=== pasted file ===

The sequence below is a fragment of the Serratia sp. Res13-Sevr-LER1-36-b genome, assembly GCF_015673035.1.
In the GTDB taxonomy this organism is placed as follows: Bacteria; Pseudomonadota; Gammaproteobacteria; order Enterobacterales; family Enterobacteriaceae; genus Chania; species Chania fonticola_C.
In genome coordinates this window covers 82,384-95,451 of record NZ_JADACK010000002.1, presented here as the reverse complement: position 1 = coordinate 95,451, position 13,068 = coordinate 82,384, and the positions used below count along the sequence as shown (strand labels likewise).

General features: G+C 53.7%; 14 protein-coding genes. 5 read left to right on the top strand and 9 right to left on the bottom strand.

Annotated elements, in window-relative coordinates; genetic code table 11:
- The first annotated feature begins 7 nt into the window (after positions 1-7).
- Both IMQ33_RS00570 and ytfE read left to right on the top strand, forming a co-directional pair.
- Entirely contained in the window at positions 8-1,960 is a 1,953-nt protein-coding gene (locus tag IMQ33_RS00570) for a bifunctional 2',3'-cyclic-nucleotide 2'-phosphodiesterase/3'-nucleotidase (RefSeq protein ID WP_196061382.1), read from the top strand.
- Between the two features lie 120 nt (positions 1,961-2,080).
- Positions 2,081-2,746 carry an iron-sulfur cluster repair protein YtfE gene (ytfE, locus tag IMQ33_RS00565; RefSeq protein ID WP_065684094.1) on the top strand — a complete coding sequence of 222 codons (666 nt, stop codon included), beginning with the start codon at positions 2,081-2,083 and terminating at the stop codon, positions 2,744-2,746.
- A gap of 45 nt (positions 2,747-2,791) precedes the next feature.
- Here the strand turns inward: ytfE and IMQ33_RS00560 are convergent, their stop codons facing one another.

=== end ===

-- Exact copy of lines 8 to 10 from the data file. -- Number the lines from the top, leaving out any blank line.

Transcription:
- Entirely contained in the window at positions 8-1,960 is a 1,953-nt protein-coding gene (locus tag IMQ33_RS00570) for a bifunctional 2',3'-cyclic-nucleotide 2'-phosphodiesterase/3'-nucleotidase (RefSeq protein ID WP_196061382.1), read from the top strand.
- Between the two features lie 120 nt (positions 1,961-2,080).
- Positions 2,081-2,746 carry an iron-sulfur cluster repair protein YtfE gene (ytfE, locus tag IMQ33_RS00565; RefSeq protein ID WP_065684094.1) on the top strand — a complete coding sequence of 222 codons (666 nt, stop codon included), beginning with the start codon at positions 2,081-2,083 and terminating at the stop codon, positions 2,744-2,746.